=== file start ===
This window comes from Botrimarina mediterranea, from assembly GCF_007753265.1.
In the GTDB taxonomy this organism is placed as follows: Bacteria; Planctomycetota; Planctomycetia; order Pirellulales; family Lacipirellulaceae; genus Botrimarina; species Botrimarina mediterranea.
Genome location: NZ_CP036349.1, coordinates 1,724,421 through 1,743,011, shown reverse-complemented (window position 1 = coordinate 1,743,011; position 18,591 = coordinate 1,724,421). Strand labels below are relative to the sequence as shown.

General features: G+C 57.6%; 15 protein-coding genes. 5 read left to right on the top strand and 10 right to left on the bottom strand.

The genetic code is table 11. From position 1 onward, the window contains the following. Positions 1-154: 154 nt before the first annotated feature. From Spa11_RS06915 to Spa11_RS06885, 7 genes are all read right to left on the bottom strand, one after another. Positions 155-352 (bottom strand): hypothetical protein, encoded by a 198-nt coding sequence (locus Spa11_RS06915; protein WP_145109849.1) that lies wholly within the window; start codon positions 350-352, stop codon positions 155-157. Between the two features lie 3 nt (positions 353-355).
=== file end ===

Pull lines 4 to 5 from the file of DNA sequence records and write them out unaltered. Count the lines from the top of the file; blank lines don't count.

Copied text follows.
General features: G+C 57.6%; 15 protein-coding genes. 5 read left to right on the top strand and 10 right to left on the bottom strand.

The genetic code is table 11. From position 1 onward, the window contains the following. Positions 1-154: 154 nt before the first annotated feature. From Spa11_RS06915 to Spa11_RS06885, 7 genes are all read right to left on the bottom strand, one after another. Positions 155-352 (bottom strand): hypothetical protein, encoded by a 198-nt coding sequence (locus Spa11_RS06915; protein WP_145109849.1) that lies wholly within the window; start codon positions 350-352, stop codon positions 155-157. Between the two features lie 3 nt (positions 353-355).